The latest guidance on Hurricane Irma is suggesting that the storm is more likely than not to strike the east coast of Florida or the Southeast U.S., with effects first being felt on Sunday, according to supply chain risk analysis firm Riskpulse’s latest Watchtower Alert.
Irma is currently a powerful Category 5 hurricane with 185 mph sustained winds on the northeast fringe of the Caribbean near the islands of Anguilla, Saint Martin and Saint Barts. It was moving west-northwest at 16 mph.
Riskpulse advises that the potential storm track can change, noting that yesterday there was a 50% chance of the storm sliding past Florida into the Gulf of Mexico; that has shifted with its new track overnight to just a 30% chance of occurring as of today. While it maintains 185 mph winds, it is difficult for the storm to maintain those, Riskpulse added, although there is still a 75% to 80% Irma reaches the U.S. mainland as a Category 3 storm or higher. There is a 98% chance of Irma making landfall in the mainland U.S., the question is where exactly that will happen.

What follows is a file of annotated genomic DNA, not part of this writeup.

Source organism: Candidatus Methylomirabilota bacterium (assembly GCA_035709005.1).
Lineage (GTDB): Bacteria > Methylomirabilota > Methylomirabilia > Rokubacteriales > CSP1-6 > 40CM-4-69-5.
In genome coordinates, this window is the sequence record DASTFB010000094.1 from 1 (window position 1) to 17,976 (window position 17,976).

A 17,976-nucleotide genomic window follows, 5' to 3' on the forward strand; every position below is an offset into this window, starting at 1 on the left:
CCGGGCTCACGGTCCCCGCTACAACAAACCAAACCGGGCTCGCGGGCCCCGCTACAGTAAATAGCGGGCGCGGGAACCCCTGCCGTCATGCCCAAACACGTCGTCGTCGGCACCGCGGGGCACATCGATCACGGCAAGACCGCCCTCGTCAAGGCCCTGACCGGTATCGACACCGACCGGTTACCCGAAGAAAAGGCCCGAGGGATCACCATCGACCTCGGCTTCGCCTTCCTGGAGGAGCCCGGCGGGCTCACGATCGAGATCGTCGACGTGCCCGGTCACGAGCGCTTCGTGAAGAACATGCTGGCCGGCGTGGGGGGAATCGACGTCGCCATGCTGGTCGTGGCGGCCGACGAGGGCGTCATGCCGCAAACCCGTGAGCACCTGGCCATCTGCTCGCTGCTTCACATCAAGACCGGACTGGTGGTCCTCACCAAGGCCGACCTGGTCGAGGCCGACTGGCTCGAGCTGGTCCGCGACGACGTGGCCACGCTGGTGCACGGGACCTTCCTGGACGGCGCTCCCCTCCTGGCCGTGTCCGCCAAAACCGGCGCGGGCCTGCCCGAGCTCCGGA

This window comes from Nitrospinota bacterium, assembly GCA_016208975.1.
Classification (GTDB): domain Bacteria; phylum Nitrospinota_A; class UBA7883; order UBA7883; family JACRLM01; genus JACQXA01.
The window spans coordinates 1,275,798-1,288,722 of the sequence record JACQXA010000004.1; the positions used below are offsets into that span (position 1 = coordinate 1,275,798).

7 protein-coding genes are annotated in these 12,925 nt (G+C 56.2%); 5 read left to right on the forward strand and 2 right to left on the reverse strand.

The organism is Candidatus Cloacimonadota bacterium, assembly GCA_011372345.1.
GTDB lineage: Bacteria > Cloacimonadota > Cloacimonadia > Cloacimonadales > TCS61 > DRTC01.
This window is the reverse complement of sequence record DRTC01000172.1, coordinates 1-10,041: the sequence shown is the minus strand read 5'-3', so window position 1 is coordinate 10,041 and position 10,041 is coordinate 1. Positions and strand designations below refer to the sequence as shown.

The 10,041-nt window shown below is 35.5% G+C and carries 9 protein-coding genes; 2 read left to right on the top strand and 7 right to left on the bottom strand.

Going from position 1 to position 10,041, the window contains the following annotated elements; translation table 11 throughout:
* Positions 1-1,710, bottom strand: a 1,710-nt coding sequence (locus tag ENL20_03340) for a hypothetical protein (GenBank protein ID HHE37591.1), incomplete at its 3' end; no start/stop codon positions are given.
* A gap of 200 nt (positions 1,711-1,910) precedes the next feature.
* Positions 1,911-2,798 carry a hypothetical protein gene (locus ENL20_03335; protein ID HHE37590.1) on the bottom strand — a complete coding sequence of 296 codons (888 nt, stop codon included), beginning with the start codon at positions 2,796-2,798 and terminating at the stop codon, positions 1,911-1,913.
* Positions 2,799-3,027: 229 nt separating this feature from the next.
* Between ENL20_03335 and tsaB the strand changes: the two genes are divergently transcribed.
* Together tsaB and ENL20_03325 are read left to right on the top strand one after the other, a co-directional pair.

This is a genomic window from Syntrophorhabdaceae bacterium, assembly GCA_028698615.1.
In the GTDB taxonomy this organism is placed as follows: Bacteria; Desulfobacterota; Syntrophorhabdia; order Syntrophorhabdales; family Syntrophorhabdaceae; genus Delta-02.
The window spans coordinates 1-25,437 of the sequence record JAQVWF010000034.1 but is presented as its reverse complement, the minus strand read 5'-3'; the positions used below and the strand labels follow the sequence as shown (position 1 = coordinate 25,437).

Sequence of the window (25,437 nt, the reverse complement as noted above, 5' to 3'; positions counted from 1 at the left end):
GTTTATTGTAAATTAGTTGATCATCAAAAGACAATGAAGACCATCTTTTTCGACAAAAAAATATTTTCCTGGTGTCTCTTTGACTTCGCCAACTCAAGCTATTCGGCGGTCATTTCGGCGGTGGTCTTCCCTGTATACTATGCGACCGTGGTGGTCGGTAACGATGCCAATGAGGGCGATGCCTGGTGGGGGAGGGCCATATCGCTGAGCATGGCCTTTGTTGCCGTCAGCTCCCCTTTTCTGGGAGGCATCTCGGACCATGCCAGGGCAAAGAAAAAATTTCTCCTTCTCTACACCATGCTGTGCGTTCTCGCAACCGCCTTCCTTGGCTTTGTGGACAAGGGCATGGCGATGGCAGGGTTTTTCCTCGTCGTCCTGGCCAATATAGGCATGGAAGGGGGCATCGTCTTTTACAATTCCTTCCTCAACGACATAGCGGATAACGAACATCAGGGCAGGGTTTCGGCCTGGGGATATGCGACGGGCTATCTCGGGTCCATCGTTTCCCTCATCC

“Today’s takeaway on the track beyond the next 4 days is an earlier ‘right hook’/eastward shift in model guidance,” Riskpulse said. “This change began yesterday…but it wasn’t until overnight where all model guidance made the shift. As a result of the shift, this has increased the risk of Irma now being an Atlantic storm versus a Gulf Storm, increasing the risk for the east coast of Florida and the Southeast U.S. while decreasing the risk for the west coast of Florida.”
Last night, Riskpulse’s Real-Time Analysis pointed out how the next 24 hours would be critical to determine potential impacts. “Even after [Tuesday’s] model runs, significant differences still exist between the projected tracks of Irma by several of the forecast models that are traditionally most reliable,” Riskpulse advised. “We’ll forgo sharing specific forecast maps, as we don’t view any one track as more or less likely than the others at this point, but it is fair to say that the uncertainty associated with the forecast at this stage is above average for a Day 5 forecast. The next 24 hours are critical for communicating any anticipated impacts in the South Florida region, and we can hope that the models are able to come into better agreement in this time in order to facilitate the clearest possible communication of the anticipated impacts.”